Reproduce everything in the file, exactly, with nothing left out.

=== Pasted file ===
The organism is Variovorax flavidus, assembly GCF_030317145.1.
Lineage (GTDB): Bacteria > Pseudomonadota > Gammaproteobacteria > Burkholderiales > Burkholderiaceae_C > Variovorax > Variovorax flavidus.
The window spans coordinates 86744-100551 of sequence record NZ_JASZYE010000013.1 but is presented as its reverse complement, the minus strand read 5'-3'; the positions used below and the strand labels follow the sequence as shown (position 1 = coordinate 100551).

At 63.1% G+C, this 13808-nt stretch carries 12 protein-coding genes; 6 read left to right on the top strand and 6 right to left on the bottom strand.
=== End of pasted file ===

The organism is Variovorax flavidus, assembly GCF_030317145.1.
Lineage (GTDB): Bacteria > Pseudomonadota > Gammaproteobacteria > Burkholderiales > Burkholderiaceae_C > Variovorax > Variovorax flavidus.
The window spans coordinates 86744-100551 of sequence record NZ_JASZYE010000013.1 but is presented as its reverse complement, the minus strand read 5'-3'; the positions used below and the strand labels follow the sequence as shown (position 1 = coordinate 100551).

At 63.1% G+C, this 13808-nt stretch carries 12 protein-coding genes; 6 read left to right on the top strand and 6 right to left on the bottom strand.